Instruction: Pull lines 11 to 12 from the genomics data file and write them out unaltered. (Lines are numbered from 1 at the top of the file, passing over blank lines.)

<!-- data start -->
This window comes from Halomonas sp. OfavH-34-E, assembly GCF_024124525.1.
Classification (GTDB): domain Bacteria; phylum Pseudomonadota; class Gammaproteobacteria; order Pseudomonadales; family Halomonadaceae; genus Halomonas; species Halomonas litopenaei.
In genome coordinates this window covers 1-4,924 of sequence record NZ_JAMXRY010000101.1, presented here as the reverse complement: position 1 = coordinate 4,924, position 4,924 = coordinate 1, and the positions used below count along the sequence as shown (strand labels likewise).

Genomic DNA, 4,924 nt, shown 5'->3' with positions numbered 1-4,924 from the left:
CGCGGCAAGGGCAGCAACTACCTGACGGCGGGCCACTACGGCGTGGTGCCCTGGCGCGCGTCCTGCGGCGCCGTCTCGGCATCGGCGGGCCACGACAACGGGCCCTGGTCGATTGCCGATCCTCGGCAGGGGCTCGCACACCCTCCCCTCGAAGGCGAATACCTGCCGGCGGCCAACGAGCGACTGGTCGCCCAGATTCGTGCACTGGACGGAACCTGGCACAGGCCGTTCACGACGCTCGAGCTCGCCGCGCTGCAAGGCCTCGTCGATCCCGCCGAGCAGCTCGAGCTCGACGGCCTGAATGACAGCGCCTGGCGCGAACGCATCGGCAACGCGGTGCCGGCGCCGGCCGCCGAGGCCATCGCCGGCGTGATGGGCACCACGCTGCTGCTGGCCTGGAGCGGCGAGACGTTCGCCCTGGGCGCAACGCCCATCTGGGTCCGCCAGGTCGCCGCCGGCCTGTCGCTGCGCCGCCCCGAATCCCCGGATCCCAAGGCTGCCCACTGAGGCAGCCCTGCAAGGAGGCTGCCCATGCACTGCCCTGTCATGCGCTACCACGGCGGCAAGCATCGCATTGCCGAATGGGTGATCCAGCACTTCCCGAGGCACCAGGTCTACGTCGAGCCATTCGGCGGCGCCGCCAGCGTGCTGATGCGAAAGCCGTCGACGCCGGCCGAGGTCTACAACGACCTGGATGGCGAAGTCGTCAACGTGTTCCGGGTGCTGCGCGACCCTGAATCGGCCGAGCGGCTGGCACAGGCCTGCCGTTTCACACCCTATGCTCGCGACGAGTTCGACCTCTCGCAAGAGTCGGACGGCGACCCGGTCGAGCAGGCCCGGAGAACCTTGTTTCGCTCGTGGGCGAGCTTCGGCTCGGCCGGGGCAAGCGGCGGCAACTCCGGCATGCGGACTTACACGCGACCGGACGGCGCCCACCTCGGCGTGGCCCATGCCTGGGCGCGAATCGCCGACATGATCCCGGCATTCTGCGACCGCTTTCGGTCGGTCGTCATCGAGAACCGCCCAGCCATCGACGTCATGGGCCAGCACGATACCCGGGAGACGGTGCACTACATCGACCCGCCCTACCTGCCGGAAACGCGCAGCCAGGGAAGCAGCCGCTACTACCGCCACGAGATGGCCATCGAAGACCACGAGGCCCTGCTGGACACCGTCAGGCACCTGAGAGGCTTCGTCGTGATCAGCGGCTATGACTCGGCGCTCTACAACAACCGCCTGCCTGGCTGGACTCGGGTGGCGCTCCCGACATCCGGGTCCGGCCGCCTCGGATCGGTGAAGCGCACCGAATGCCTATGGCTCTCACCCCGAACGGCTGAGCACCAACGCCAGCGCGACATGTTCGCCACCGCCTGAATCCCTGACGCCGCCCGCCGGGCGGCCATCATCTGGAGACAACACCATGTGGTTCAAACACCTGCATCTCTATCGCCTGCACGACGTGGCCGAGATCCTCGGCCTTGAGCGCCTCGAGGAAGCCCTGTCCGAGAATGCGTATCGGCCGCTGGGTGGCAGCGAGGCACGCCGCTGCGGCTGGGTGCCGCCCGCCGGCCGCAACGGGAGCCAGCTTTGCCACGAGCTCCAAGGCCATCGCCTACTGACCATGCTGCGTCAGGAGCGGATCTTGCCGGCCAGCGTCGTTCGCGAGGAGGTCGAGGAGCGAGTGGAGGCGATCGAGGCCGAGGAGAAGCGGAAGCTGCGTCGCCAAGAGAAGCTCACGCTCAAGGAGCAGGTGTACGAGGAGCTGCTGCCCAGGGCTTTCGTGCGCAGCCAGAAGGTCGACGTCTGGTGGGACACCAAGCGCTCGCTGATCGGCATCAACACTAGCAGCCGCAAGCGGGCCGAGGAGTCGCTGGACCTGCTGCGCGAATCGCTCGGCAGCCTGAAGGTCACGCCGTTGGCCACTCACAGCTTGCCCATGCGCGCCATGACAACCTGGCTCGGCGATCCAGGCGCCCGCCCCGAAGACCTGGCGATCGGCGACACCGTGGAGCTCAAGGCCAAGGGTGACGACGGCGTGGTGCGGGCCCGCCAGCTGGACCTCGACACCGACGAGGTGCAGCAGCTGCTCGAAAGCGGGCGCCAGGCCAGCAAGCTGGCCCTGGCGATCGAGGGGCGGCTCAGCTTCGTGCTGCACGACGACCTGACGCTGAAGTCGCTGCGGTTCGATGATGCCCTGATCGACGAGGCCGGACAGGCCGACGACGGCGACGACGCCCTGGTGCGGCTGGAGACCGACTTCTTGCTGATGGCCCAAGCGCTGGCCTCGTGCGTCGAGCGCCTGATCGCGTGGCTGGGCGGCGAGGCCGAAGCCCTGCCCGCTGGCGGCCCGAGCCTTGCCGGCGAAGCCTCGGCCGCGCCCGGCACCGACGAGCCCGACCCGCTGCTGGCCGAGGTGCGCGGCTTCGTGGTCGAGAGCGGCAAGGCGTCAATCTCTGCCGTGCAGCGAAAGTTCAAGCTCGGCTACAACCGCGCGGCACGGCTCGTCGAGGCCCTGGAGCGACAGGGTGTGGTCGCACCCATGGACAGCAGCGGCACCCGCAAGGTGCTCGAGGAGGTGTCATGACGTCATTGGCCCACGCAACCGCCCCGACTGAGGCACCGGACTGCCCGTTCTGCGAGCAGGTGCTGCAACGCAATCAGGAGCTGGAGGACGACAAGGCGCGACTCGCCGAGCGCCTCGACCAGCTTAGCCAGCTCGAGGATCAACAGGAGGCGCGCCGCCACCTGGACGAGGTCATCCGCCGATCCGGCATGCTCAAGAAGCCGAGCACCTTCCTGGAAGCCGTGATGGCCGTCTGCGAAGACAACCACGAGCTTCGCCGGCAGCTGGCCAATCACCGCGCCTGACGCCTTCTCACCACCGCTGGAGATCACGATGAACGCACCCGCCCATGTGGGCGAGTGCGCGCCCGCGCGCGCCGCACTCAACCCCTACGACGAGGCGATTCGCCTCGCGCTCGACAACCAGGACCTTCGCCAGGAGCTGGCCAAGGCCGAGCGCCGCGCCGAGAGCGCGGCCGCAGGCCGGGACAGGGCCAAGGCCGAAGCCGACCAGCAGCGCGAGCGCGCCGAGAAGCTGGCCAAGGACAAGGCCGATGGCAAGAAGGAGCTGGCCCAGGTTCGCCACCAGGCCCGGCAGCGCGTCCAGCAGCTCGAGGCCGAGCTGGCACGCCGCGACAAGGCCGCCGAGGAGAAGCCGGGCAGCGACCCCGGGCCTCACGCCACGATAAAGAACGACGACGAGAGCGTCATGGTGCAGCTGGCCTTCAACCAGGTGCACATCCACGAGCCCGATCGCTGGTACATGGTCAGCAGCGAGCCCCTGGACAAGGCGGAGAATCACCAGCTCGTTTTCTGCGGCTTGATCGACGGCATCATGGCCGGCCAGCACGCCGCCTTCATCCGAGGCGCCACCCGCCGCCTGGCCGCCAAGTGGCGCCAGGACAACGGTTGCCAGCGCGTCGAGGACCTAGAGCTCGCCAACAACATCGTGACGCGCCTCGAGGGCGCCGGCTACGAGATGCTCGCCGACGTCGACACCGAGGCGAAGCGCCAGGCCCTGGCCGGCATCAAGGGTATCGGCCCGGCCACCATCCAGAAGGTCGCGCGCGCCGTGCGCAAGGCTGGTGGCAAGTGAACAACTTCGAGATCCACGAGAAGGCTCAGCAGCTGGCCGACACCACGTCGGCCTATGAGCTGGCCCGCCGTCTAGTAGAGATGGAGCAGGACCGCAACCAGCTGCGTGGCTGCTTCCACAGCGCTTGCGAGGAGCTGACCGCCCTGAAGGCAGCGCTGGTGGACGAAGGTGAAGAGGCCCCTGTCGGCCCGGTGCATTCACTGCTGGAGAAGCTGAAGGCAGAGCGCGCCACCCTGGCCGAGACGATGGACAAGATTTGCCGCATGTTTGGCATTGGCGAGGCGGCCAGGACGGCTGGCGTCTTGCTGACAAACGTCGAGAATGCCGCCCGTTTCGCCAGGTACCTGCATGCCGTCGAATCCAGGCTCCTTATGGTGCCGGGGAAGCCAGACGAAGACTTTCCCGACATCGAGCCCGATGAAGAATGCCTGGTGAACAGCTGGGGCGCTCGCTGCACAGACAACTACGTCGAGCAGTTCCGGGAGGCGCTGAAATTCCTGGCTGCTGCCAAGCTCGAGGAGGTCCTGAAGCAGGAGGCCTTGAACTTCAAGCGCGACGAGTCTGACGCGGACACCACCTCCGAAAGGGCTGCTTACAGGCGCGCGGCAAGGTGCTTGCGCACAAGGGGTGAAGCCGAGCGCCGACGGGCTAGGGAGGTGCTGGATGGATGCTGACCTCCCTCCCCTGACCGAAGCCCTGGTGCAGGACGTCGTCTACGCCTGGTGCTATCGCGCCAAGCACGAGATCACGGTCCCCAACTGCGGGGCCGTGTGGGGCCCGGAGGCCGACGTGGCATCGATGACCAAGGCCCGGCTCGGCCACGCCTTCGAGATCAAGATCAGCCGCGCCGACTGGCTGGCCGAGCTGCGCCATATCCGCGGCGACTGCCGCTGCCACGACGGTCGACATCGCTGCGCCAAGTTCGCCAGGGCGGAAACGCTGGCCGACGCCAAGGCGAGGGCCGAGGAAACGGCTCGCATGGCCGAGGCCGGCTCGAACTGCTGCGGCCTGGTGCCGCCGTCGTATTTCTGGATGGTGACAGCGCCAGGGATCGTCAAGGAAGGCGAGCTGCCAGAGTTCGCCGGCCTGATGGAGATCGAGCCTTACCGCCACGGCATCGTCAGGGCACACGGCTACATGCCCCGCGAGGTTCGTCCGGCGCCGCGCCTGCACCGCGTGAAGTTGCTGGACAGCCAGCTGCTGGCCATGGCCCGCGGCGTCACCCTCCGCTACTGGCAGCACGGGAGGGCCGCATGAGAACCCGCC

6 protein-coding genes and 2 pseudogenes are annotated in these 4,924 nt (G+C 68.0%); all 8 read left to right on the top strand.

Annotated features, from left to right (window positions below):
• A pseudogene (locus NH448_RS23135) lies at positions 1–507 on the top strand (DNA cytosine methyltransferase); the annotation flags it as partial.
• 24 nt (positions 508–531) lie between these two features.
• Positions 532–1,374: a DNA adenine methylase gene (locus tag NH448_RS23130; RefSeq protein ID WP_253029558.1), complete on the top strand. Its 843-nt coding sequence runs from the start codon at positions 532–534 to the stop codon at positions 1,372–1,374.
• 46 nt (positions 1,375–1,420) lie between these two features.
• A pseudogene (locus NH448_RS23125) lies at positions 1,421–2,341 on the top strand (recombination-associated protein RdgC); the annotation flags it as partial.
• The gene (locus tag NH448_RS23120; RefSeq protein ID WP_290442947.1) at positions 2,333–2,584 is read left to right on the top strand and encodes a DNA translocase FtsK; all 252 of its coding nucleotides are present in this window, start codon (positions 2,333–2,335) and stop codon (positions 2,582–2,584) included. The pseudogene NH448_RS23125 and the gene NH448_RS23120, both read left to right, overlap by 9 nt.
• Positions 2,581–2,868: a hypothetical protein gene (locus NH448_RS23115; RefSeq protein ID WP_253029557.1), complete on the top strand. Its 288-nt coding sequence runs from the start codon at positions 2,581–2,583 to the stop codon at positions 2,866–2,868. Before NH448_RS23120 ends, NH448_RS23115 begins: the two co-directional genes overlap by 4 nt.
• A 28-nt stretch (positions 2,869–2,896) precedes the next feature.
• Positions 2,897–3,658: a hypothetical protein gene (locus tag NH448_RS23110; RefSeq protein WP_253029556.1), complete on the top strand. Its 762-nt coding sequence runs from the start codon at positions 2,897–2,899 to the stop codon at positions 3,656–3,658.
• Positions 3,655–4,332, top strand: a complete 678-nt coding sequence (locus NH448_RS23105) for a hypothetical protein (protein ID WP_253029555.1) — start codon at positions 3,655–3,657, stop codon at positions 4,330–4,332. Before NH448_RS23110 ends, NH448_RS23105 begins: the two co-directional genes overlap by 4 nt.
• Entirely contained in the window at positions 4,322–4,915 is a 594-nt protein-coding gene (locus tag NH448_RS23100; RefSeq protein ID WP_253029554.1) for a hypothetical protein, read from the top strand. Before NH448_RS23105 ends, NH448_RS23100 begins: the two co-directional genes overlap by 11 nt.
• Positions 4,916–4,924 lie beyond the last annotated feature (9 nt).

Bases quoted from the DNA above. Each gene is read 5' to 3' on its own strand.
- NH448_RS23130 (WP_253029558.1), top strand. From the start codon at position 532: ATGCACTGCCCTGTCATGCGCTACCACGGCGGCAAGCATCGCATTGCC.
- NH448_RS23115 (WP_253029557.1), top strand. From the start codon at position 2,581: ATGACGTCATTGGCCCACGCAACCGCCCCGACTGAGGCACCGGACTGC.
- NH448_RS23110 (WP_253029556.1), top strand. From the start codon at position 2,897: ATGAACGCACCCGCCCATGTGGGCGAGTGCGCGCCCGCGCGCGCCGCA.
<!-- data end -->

• 46 nt (positions 1,375–1,420) lie between these two features.
• A pseudogene (locus NH448_RS23125) lies at positions 1,421–2,341 on the top strand (recombination-associated protein RdgC); the annotation flags it as partial.